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Antrim park expansion enters new phases

June 24, 2007|by ASHLEY HARTMAN

GREENCASTLE, PA. - What began in the 1980s as an idea to create a larger park in Antrim Township has turned into a multiphase project on 136 acres.

Land development and engineering for Phases 3, 4 and 5 of Antrim Township Community Park on Grant Shook Road are in the final stages, Antrim Township Manager Ben Thomas said.

"Once the land development plan goes through, the goal would be to bid the project this fall," Thomas said.

According to Thomas, the next round of work on the park will include the additions of baseball and softball fields, additional parking and increased green space for athletic and recreational activities.

In addition, Antrim Township received a $378,000 Federal Transportation Enhancement Grant to build a shared-use pathway leading to the park.

The pathway will be an "8-foot paved trail along a portion of Grant Shook Road and Shanks Church Road for walking and bicycling," Thomas said.

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Although it is possible that the pathway would be bid at the same time as Phases 3 through 5, the pathway project is separate from those phases.

The land for Antrim Township Community Park was purchased in 1999, and work on the first phases began in 2001, Thomas said.

"What has been invested so far with the purchase of land and all the improvements would be near $1 million, all funded by landfill tipping fees" at Mountain View Landfill near Upton, Pa., Thomas said.

Tipping fees are fees that are collected for dumping at the landfill. A portion of those charges goes to Antrim Township to be used for parks and recreation, Thomas said.

How it started



The Park Committee and Board of Supervisors of Antrim Township in 1999 worked with an engineering/planning firm to create a long-range master park plan. Work would be conducted in phases based on cost and results of community surveys returned by residents.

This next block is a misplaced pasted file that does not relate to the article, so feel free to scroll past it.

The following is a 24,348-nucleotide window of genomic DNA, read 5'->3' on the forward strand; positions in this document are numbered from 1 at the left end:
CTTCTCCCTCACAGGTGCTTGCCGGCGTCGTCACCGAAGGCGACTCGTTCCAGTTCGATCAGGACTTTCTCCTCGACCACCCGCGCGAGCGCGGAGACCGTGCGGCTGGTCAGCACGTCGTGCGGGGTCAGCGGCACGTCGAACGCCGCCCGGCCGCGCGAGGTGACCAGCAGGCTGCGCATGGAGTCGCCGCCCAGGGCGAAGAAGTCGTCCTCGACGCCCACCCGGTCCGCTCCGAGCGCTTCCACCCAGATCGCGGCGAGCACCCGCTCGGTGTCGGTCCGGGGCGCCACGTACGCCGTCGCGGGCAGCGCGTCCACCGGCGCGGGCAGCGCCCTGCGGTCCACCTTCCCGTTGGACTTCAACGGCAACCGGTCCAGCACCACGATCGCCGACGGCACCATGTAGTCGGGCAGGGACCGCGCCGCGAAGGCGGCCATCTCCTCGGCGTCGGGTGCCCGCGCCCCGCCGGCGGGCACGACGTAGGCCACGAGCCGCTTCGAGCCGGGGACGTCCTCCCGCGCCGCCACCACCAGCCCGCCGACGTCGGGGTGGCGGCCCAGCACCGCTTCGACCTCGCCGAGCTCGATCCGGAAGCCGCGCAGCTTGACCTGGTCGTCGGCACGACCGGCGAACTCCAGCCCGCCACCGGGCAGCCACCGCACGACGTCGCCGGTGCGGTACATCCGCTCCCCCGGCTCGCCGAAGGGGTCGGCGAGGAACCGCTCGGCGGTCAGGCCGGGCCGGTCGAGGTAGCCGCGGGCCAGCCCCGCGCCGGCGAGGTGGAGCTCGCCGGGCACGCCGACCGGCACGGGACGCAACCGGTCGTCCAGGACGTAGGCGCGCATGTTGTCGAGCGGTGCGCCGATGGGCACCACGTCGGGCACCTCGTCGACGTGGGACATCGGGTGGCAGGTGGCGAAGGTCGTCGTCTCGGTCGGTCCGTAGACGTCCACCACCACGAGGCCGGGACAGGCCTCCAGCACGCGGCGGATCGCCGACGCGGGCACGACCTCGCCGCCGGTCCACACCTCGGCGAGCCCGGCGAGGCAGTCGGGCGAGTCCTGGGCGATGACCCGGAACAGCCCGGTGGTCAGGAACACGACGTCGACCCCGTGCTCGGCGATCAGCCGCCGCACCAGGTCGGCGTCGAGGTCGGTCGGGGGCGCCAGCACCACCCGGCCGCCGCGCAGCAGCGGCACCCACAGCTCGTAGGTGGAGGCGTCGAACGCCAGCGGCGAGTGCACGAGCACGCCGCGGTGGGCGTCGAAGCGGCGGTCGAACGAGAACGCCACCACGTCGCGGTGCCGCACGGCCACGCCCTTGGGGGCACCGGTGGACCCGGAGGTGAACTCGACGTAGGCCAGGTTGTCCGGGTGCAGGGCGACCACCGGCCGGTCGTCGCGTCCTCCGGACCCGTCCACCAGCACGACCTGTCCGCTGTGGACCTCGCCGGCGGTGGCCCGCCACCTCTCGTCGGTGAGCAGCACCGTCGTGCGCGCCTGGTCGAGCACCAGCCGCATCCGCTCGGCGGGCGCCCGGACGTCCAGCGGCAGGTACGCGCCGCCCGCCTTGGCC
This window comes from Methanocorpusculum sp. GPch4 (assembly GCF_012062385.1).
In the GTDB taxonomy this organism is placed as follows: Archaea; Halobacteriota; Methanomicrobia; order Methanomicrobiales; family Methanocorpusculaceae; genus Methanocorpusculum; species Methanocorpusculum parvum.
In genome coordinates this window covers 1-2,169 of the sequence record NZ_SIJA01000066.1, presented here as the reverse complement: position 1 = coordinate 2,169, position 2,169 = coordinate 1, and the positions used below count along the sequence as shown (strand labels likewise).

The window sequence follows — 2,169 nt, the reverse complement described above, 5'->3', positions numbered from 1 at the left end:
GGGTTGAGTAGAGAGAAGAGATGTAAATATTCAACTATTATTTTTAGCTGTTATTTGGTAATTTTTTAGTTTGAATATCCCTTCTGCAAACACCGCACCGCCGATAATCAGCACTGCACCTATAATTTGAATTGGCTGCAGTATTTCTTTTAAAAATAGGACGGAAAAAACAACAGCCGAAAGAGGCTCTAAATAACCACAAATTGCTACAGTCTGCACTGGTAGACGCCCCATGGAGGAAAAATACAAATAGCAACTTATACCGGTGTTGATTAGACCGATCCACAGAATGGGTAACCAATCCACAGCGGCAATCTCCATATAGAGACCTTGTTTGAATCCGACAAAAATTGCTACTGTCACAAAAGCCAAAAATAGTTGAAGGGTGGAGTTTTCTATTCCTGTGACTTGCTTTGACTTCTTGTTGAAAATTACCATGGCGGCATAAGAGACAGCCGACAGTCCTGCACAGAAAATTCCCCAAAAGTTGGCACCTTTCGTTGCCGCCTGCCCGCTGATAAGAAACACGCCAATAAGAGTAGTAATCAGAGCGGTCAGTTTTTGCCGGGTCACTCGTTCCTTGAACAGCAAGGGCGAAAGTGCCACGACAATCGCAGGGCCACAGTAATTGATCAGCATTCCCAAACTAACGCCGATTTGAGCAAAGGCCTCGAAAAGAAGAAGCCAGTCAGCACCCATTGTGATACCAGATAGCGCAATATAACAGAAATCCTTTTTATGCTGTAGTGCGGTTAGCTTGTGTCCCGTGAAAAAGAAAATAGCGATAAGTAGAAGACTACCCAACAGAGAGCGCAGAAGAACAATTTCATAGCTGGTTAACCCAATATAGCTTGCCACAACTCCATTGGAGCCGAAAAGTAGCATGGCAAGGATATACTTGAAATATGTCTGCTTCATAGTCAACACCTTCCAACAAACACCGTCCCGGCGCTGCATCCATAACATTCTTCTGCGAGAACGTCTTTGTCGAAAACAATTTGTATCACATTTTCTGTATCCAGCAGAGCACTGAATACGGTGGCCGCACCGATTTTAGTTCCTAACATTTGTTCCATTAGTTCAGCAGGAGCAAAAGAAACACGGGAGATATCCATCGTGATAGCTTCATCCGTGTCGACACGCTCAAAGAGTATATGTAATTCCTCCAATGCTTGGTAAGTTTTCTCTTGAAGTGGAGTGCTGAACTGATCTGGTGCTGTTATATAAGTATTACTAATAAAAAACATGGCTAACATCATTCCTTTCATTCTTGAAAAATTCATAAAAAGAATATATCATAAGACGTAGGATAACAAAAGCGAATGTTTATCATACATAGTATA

"Citizens were able to give input on what they wanted to see at a community park," Thomas said.

The concept of the park was to benefit the citizens of the township, especially in regions where residential growth was taking place, Thomas said.

The areas of growth were in the township's southern and southwest quadrants.

Phase 1 of the master plan was the development of passive recreation, Thomas said.

"That would include the hiking trails and open green space," he said.

Phase 1 also included an open athletic field used for activities such as soccer and football, a paved trail, a gazebo, benches and a playground, Thomas said.

Phase 2 included a pavilion that is used by the community for gatherings, family reunions and picnics, Thomas said.

In 2003, Antrim Township and Greencastle-Antrim High School students received an award from the Penn Forestry Council on Community Partnerships enabling them to work together to plant trees at the park.

"They planted many of the trees that parallel Grant Shook Road," Thomas said.

An 18-hole disc-golf course being built by volunteers is expected to be ready for play later this summer.

Disc golf is similar to regular golf, except players throw plastic flying discs instead of hitting balls with clubs. The discs are thrown at above-ground targets instead of at holes.

The hardware costs for this project were between $12,000 and $14,000, Thomas said.

Looking ahead



As for the future, Thomas said work will be ongoing, noting "there is quite a master plan for the park that ebbs and flows based on community needs."

Future additions will be based on funding availability, a Park Committee review based on community needs and recommendations to the township supervisors.

Much of the work on the park was completed voluntarily by Antrim Township personnel, students at Greencastle-Antrim High School and the Manito alternative school, area Boy Scouts, and Pennsylvania Conservation Corps crews.

Trail maps of the park are available on the township's Web site at www.twp.antrim.pa.us and in boxes around the park.

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